UK tech startup claims “world first” with air traffic control system for drones

Cloud based software that offers real-time air traffic control for drones, could help address the growing safety concerns prompted by recent “near-misses” its developers have claimed.

Airspace Alerts, designed by software engineers at UK startup Altitude Angel, enables drone operators to specify ‘alert regions’ that the firm’s cloud platform monitors in real-time for low-flying manned aircraft, proactively sending a push notification via email or SMS to the drone operator to ensure they have time to move out of the way safely.

The technology watches aviation traffic globally in real-time, aggregating data from multiple sources. It receives around 12 million messages every minute, which are then filtered to provide updates on low-altitude air traffic (below 800m) – the kind that drone users need to be aware of.

“Once we have a filtered set of aircraft data, we perform analysis to determine if the aircraft’s trajectory is likely to encroach on an area our users are flying within, and can tell the drone operator where to look – and when – to help them avoid being in the wrong place at the wrong time,” said Richard Parker, founder and CEO of Altitude Angel.

The service also features a drone Safety Map that helps operators identify no-fly zones or ground hazards around the world before they ‘take to the skies’, and will soon be able to send out important weather information, as well as alerts whenever no-fly zones are activated or deactivated.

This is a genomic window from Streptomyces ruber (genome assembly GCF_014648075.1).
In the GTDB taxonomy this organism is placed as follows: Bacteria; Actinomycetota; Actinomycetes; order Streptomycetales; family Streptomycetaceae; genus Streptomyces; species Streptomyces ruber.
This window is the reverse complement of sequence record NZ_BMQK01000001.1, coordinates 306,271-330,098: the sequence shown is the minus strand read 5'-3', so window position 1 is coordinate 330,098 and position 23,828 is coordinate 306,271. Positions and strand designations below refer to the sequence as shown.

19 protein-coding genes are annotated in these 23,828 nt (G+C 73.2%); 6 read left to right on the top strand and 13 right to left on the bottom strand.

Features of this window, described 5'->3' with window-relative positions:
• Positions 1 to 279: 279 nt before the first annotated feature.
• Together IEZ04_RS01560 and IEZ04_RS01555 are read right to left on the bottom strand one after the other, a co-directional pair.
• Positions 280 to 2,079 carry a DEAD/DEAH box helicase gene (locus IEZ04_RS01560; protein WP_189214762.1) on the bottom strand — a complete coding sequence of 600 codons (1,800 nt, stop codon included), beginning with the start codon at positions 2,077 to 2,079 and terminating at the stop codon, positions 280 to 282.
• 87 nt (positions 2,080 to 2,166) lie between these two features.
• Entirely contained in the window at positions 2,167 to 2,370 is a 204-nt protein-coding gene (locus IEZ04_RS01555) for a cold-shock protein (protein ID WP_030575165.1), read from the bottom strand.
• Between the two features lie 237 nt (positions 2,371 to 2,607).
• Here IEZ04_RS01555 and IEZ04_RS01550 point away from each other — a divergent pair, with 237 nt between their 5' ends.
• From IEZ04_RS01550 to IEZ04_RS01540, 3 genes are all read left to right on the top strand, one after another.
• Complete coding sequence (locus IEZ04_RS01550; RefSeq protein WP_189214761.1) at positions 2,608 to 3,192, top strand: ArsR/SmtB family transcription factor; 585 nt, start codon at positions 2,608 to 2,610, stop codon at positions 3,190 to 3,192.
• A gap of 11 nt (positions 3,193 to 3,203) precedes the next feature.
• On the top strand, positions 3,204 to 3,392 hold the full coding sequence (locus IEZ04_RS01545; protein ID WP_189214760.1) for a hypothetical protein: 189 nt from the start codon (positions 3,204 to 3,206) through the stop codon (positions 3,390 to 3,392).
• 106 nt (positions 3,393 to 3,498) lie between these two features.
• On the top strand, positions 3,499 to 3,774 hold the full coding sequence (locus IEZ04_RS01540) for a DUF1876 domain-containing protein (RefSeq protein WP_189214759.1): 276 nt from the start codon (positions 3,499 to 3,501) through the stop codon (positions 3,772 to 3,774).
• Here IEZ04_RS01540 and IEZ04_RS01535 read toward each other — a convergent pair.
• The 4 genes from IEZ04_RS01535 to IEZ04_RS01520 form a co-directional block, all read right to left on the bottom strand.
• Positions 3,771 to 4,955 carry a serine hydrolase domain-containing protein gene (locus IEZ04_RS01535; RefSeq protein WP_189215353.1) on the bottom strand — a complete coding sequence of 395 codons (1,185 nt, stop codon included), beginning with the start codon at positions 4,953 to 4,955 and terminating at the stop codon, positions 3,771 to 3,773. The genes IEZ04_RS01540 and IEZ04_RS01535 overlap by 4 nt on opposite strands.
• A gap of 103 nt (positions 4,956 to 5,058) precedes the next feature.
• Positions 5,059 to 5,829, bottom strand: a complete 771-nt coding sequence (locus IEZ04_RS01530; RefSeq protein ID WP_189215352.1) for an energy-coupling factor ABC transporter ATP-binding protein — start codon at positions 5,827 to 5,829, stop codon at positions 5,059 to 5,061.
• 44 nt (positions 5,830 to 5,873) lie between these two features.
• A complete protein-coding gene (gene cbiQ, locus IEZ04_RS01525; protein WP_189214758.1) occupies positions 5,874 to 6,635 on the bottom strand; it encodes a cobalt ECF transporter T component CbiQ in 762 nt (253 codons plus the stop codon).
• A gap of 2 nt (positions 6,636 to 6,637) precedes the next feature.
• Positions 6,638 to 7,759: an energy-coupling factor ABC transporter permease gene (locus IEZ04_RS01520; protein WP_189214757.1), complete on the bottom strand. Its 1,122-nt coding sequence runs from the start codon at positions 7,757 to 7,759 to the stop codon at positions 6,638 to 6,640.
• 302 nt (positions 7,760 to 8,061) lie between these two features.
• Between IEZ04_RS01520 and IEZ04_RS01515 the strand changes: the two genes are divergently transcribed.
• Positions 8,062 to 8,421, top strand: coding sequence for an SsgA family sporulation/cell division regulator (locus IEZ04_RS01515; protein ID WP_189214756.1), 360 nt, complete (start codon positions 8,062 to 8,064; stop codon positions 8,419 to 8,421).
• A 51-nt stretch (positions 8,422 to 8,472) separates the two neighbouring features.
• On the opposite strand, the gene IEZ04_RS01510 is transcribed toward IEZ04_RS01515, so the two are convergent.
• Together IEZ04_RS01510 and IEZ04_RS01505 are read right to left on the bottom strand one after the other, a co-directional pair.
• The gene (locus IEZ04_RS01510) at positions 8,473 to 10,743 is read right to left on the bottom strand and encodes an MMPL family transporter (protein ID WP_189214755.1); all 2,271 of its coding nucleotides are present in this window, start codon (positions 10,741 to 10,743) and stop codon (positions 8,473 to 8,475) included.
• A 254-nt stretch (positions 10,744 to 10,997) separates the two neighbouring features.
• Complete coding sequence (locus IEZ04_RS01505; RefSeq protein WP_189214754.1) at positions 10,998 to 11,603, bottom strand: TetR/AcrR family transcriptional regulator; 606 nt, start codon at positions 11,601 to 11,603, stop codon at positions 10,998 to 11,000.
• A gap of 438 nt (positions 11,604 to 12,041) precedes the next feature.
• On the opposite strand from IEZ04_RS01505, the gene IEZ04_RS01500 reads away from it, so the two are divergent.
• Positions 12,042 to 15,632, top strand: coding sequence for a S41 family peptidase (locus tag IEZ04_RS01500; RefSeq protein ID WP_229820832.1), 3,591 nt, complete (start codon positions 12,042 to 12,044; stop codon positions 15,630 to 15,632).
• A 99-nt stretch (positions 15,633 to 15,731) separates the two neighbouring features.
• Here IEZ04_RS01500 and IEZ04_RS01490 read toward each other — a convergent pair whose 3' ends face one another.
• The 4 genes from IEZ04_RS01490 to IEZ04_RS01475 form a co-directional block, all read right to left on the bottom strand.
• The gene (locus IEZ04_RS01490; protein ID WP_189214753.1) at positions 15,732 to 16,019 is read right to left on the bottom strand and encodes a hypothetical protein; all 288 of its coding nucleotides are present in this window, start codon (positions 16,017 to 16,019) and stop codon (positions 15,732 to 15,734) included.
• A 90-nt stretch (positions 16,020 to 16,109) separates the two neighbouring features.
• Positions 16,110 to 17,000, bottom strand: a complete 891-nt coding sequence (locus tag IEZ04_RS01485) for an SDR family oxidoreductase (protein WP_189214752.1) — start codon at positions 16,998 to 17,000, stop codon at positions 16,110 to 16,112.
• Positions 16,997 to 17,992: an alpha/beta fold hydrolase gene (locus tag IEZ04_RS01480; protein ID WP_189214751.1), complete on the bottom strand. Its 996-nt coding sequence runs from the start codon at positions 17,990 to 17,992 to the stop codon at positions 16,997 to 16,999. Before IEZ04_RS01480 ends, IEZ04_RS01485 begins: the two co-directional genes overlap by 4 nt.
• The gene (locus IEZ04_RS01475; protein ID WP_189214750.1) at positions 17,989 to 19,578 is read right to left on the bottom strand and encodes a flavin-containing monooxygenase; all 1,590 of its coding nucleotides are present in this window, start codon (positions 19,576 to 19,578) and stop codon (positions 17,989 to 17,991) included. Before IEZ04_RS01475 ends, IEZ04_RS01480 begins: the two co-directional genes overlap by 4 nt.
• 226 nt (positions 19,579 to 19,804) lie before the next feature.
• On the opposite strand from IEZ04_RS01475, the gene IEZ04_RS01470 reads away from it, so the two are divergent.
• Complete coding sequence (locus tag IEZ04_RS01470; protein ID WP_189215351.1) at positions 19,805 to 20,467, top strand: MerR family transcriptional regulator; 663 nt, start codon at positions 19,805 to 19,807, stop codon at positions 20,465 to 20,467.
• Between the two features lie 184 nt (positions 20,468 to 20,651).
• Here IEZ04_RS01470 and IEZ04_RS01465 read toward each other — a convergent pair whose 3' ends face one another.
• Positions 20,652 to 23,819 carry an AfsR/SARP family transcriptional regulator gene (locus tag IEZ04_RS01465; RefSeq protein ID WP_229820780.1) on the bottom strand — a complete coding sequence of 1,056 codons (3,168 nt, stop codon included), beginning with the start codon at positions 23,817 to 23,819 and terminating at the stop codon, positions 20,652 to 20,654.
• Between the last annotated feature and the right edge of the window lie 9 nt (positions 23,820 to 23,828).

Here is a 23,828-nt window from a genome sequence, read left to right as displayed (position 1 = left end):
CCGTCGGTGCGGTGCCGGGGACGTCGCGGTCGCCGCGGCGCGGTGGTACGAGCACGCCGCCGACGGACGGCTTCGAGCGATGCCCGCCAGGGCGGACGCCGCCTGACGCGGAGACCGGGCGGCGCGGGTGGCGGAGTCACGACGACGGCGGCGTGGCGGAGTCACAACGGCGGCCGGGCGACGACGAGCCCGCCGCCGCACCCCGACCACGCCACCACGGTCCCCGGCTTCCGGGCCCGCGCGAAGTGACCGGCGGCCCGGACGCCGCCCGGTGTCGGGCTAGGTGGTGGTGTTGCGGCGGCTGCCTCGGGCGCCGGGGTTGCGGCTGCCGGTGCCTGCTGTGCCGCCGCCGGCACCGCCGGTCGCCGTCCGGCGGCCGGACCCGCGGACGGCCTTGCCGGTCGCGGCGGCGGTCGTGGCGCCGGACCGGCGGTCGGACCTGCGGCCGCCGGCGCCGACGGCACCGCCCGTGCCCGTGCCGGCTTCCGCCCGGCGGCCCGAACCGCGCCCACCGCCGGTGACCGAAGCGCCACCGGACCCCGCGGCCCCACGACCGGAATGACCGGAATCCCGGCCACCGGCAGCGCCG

The firm believes its service will contribute towards the safer integration of drones into our skies. Being able to ‘reach out’ to push important information to a drone pilot is absolutely critical to safety.

Under current legislation, drone operators and enthusiasts are personally responsible for making sure they are flying drones safely and complying with a variety of other regulations, which are often too complex for general drone pilots to understand.

“Drone pilots everywhere are crying out for better information,” said Parker. “The majority of people want to ‘do the right thing’ and check for no-fly zones, obstacles and relevant regulations before they fly, but many don’t have the training, time or even access to everything they’d need in order to make better safety choices. It’s the industry’s job to help solve this problem.”

“The more we can do to help drone operators identify risks, and minimise the chances of a collision between a drone and a manned aircraft, the more we increase safety, and the chances of the drone industry flourishing,” he added.